“With around 35% of Gaza’s land area excluded from agriculture due to Israel’s vague ‘buffer zone’ along the border, and its fishing areas limited to only three nautical miles from the coast (85% of fisheries), the people of Gaza could hardly feed themselves, much less revive a decimated economy through exports.  

We were alarmed by allegations that Israel enforces these policies employing live fire, including in some instances against children and the elderly.”

“Israel’s continuing blockade of Gaza contravenes the human rights of the people of Gaza and international humanitarian law and standards,” said Ambassador Palitha T.B. Kohona, Chairman of the Committee. “It is oppressive and diminishes the lives of the people of Gaza and must be ended now,” he stressed.

In Gaza, the Committee listened to victims, witnesses and United Nations officials who underlined the dire impact on human rights of the Israeli blockade.  

Homes, schools and other infrastructure that were destroyed by Israeli attacks in December 2008 and January 2009 could not be rebuilt due to restrictions on the import of building material.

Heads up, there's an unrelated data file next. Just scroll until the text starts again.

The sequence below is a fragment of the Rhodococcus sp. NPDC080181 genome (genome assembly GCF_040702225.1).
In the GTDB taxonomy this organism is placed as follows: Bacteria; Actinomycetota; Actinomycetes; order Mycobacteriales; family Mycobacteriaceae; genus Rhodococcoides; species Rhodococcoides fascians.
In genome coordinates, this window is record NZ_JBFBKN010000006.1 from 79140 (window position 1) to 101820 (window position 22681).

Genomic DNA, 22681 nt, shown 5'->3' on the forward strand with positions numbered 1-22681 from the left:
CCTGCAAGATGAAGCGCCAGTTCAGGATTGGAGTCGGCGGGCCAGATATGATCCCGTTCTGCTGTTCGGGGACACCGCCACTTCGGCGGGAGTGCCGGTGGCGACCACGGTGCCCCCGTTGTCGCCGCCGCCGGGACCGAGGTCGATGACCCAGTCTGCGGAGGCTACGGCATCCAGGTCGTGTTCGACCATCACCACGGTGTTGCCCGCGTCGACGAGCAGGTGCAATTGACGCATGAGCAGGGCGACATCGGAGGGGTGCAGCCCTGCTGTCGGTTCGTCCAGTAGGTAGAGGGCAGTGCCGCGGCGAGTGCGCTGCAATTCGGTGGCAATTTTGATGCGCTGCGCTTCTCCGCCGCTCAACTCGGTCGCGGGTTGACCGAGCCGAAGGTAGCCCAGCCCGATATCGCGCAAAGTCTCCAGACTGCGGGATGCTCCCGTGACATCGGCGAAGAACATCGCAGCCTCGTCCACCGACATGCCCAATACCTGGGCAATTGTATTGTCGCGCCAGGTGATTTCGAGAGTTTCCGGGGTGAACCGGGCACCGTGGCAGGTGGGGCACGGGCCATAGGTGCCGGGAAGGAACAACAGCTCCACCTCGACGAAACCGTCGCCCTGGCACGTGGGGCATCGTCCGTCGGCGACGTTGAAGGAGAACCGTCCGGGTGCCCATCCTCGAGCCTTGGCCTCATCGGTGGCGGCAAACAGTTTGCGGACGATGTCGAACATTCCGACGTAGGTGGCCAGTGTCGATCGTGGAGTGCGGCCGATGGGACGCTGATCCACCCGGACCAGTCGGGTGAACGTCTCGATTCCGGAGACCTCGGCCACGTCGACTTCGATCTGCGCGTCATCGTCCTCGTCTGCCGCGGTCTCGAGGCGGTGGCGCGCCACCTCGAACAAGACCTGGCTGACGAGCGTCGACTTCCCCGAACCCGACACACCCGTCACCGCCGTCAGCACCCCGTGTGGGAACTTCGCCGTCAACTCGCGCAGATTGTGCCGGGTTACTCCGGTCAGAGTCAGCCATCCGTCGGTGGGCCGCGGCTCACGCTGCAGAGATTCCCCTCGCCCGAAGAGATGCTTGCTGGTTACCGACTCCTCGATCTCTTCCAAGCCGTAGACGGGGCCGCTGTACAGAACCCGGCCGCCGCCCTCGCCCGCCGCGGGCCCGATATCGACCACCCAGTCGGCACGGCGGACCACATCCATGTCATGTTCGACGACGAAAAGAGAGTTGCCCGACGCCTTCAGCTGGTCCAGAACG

The economy declined significantly and is sustained by illegal imports through tunnels.  “It would be the occupying power’s responsibility to assist with the reconstruction of Gaza,” noted the Committee. 
“Beyond homes, schools, businesses that were destroyed, there is an urgent need for water treatment facilities, road, sewage treatment and the restoration of power.” 

“For many of Gaza’s children, life is difficult and the future is hopeless,” the Committee noted, referring to testimony concerning worrying health, psychological and social problems, increasing school drop out rates, and an increasing incidence of child labor.